Thank god we were totally safe!

Cozido

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All this talk about literature is making me hungry.

The above photo is of Portuguese cozido, a typical Portuguese stew.   It can be made from a range of vegetables and meats including pig’s ear, pig’s tail, blood sausage and other various “unmentionables.”  Ahhhh…

When I went to Lisbon to write, two friends I made there, Ana Bárbara Ramalho and Pedro Simoes Dias, separately both wanted me to do the very same two things (so I did them): go to a particular Japanese tea house they loved, and eat a genuine Portuguese cozido.  In its eclectic use of unmentionables, a cozido is not all that divorced from a “feijoada,” the national dish of Brazil in which I have seen pig’s tails.  I was later surprised to learn that the Portuguese actually also have their own various versions of feijoada, some made with white beans.  Nao posso acreditar!  By the way, my Brazilian Portuguese (not that it’s all that great any more) was utterly useless in Lisbon.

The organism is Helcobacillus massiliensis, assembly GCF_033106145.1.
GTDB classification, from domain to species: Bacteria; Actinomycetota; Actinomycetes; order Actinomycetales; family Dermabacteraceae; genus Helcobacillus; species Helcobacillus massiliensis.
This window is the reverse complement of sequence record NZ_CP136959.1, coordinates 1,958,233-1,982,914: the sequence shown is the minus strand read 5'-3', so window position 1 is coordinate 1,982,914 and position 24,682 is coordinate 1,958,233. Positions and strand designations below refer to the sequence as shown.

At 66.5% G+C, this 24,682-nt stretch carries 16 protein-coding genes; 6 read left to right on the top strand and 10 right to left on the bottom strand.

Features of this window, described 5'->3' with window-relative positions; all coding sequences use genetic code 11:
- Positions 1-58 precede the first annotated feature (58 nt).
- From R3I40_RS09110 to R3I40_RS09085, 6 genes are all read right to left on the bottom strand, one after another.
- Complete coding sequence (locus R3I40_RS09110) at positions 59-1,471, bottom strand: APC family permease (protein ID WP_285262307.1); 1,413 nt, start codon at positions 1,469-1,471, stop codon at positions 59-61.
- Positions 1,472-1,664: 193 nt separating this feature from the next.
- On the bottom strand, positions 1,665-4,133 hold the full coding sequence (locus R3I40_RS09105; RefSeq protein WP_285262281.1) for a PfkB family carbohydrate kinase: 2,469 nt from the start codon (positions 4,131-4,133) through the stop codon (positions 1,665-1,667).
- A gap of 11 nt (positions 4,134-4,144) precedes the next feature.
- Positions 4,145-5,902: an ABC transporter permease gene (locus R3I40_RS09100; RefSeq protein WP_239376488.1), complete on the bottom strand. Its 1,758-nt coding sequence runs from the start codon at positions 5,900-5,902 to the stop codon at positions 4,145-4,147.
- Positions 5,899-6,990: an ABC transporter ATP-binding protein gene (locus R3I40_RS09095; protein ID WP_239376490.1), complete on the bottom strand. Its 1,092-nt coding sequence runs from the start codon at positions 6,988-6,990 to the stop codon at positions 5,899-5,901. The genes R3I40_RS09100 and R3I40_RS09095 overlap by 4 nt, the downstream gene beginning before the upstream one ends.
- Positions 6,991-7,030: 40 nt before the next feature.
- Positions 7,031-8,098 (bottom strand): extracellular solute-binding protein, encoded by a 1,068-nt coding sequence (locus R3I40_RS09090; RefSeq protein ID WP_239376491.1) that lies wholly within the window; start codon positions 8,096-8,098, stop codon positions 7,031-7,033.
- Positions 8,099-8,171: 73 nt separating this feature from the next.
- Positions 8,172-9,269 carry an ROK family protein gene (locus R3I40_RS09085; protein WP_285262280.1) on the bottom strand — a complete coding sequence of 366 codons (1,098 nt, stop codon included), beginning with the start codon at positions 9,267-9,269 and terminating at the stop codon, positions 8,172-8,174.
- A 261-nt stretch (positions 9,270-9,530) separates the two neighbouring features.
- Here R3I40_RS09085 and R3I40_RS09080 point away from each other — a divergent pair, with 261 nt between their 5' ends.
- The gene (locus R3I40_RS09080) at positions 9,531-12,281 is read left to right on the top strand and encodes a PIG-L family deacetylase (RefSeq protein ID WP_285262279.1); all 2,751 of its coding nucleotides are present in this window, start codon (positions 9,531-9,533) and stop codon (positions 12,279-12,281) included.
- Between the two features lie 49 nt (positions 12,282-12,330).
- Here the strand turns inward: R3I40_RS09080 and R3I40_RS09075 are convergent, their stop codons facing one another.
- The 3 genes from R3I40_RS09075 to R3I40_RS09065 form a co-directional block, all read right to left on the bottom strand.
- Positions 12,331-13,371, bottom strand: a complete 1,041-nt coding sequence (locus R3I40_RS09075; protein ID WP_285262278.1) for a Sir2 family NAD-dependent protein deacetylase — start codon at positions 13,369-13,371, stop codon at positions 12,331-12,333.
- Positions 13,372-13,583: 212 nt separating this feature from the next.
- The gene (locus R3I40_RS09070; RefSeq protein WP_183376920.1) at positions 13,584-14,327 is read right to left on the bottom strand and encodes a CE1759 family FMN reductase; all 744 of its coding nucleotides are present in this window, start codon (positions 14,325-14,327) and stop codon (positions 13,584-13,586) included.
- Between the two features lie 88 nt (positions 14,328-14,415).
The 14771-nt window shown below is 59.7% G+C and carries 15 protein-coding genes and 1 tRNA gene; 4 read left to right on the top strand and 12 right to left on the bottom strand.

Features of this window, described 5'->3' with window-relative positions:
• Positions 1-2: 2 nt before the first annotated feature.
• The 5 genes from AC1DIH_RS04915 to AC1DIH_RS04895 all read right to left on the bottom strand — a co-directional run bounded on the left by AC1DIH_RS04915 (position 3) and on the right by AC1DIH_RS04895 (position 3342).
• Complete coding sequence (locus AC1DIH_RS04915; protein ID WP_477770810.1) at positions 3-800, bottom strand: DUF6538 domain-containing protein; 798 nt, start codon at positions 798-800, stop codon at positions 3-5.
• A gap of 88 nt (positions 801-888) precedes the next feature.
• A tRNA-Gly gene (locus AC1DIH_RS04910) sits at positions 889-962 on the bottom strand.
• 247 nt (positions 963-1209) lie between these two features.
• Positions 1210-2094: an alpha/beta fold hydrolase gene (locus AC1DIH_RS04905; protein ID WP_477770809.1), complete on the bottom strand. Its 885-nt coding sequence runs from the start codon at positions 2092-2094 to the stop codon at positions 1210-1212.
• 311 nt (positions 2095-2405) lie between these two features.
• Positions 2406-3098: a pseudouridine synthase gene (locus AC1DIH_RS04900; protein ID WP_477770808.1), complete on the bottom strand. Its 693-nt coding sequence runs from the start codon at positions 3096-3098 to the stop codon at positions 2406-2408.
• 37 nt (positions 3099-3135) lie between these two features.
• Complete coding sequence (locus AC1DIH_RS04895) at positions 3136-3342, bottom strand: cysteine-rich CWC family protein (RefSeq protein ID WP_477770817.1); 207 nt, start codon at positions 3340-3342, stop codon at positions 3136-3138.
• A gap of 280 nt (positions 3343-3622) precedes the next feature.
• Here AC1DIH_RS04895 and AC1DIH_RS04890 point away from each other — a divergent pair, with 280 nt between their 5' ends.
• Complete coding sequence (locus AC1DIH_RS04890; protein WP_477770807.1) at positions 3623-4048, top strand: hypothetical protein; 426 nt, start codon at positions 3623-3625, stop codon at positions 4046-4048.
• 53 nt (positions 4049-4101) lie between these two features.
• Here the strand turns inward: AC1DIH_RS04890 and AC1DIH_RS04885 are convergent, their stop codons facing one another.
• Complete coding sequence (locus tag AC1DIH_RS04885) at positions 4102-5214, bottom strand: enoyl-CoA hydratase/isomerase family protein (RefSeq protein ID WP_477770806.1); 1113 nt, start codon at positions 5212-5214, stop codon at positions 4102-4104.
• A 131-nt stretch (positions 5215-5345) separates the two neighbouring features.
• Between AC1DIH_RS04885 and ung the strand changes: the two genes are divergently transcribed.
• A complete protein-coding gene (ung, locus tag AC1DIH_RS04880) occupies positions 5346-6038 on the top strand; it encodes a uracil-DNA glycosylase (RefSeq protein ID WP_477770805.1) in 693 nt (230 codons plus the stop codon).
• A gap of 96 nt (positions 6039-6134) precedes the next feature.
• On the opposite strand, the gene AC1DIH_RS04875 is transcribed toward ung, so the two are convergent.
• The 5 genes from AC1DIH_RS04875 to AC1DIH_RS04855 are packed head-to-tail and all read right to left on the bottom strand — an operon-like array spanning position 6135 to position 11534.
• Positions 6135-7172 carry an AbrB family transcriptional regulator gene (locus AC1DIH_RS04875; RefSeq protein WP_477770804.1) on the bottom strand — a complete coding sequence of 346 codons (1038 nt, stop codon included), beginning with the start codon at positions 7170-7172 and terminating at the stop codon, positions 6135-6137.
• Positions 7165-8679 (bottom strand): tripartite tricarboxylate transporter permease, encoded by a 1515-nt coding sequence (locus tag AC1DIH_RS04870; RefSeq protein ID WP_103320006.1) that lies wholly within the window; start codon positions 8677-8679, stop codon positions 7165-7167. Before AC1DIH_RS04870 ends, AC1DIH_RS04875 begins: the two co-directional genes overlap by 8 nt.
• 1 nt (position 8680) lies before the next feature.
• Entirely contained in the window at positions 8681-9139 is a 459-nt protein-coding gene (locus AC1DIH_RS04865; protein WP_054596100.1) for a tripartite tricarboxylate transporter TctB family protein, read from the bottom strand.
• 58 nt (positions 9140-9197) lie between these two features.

It rained a lot of the time I was in Lisbon, perfect cozido weather.  I stayed in my room a lot, working on “NO STRAIGHT LINES.”  I wrote most of the lyric for a song called “Tale Of My Life” that didn’t make it on the album (but which I’ll release separately next year).  Over the process of making the record I wrote three entirely different sets of lyrics for the song that became “Road Of Pain,” one of them in my little room in the 2-star Albergaria Senhora Do Monte, situated on the highest of Lisbon’s seven hills.  Here was the view, without the rain.  The good life.